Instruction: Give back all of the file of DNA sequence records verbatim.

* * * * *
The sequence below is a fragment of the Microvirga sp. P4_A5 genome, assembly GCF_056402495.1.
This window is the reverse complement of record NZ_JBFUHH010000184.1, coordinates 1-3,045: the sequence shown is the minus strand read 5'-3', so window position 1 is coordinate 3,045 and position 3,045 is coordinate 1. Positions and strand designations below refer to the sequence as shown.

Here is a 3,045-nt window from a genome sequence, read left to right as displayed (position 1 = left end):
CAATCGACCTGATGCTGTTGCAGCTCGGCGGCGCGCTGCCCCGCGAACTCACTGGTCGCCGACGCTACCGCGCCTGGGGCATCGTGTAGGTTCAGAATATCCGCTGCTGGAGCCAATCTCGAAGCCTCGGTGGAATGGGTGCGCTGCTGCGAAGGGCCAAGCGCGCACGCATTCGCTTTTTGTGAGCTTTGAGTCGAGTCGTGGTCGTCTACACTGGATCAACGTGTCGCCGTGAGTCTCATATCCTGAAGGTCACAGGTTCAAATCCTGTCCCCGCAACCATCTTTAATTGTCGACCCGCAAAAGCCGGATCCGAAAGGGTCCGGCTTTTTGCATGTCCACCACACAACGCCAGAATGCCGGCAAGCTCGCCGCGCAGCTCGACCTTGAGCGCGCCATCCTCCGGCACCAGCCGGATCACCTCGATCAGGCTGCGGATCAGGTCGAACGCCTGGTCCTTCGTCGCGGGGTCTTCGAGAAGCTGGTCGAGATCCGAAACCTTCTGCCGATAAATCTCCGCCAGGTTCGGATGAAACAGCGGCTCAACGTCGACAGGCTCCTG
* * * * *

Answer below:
The sequence below is a fragment of the Microvirga sp. P4_A5 genome, assembly GCF_056402495.1.
This window is the reverse complement of record NZ_JBFUHH010000184.1, coordinates 1-3,045: the sequence shown is the minus strand read 5'-3', so window position 1 is coordinate 3,045 and position 3,045 is coordinate 1. Positions and strand designations below refer to the sequence as shown.

Here is a 3,045-nt window from a genome sequence, read left to right as displayed (position 1 = left end):
CAATCGACCTGATGCTGTTGCAGCTCGGCGGCGCGCTGCCCCGCGAACTCACTGGTCGCCGACGCTACCGCGCCTGGGGCATCGTGTAGGTTCAGAATATCCGCTGCTGGAGCCAATCTCGAAGCCTCGGTGGAATGGGTGCGCTGCTGCGAAGGGCCAAGCGCGCACGCATTCGCTTTTTGTGAGCTTTGAGTCGAGTCGTGGTCGTCTACACTGGATCAACGTGTCGCCGTGAGTCTCATATCCTGAAGGTCACAGGTTCAAATCCTGTCCCCGCAACCATCTTTAATTGTCGACCCGCAAAAGCCGGATCCGAAAGGGTCCGGCTTTTTGCATGTCCACCACACAACGCCAGAATGCCGGCAAGCTCGCCGCGCAGCTCGACCTTGAGCGCGCCATCCTCCGGCACCAGCCGGATCACCTCGATCAGGCTGCGGATCAGGTCGAACGCCTGGTCCTTCGTCGCGGGGTCTTCGAGAAGCTGGTCGAGATCCGAAACCTTCTGCCGATAAATCTCCGCCAGGTTCGGATGAAACAGCGGCTCAACGTCGACAGGCTCCTG